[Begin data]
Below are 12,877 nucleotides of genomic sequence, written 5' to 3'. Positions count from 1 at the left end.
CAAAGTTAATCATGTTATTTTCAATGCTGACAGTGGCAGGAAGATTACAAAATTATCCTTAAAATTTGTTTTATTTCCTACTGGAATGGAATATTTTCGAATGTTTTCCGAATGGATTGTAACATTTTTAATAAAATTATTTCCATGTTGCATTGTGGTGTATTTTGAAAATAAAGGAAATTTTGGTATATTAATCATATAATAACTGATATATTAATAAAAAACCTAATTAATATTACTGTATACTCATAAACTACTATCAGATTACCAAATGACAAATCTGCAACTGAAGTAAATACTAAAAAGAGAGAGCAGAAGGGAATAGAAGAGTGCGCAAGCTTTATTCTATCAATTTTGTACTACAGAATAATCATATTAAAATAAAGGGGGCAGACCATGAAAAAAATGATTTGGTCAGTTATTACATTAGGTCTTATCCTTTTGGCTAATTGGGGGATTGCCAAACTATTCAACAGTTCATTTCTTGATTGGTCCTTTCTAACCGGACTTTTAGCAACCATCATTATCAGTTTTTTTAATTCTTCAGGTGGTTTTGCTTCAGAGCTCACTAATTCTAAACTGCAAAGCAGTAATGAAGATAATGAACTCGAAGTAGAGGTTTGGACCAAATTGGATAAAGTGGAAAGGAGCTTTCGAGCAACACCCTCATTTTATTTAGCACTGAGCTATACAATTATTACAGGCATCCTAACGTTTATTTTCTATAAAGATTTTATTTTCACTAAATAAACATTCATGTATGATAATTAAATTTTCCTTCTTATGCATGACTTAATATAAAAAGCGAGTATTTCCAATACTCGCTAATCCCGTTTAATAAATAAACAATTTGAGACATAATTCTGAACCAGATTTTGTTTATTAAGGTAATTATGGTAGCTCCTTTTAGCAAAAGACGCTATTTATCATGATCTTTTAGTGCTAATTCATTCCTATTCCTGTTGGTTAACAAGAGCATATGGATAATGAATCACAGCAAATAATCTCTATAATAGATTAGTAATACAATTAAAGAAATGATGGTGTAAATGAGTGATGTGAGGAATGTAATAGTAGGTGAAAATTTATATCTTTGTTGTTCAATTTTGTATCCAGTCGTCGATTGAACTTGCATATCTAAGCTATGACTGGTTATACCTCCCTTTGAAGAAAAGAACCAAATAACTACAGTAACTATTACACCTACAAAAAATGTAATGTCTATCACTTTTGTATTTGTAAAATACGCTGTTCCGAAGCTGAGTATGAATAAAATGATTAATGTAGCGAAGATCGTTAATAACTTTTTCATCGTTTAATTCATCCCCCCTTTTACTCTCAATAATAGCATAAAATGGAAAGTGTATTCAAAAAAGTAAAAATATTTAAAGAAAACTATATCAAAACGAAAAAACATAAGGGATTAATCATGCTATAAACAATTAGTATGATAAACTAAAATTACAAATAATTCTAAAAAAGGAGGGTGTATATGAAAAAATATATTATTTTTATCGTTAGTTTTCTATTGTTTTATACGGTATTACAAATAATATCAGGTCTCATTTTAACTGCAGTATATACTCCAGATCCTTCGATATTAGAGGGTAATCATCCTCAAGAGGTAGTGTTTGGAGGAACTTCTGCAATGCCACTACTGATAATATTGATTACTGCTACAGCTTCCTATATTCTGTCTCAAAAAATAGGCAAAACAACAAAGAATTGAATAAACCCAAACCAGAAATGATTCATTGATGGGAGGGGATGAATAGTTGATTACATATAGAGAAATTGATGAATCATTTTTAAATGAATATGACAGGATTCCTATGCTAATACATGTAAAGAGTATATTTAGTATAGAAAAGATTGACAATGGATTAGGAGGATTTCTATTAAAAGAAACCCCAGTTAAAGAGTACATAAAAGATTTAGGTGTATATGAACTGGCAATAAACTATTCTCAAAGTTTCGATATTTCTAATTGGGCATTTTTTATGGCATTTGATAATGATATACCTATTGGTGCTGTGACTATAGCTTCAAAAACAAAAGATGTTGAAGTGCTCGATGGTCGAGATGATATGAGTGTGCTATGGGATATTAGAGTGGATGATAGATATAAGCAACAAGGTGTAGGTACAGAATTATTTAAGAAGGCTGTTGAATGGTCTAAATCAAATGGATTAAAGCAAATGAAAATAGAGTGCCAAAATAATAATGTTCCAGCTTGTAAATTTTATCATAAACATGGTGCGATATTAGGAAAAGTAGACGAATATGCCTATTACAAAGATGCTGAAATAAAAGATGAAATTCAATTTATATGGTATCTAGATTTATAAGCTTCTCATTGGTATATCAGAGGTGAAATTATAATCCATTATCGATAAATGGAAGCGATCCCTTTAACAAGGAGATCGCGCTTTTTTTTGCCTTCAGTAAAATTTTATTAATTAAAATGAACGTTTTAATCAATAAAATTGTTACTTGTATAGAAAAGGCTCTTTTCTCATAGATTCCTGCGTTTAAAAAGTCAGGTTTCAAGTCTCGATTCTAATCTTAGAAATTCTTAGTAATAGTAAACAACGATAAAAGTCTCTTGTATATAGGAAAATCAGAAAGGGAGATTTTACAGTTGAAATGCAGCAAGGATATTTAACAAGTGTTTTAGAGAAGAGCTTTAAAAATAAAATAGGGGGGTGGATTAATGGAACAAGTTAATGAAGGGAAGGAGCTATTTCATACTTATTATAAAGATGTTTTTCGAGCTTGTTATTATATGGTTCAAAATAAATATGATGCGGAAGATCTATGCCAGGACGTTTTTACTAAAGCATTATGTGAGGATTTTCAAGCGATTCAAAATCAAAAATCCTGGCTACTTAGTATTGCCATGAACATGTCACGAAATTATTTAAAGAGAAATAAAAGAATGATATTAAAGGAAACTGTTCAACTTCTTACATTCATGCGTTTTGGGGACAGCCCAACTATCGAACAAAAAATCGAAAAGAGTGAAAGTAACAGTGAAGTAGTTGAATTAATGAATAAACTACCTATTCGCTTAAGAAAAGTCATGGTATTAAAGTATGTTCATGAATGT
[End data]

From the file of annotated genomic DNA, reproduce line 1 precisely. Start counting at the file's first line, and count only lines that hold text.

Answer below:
Below are 12,877 nucleotides of genomic sequence, written 5' to 3'. Positions count from 1 at the left end.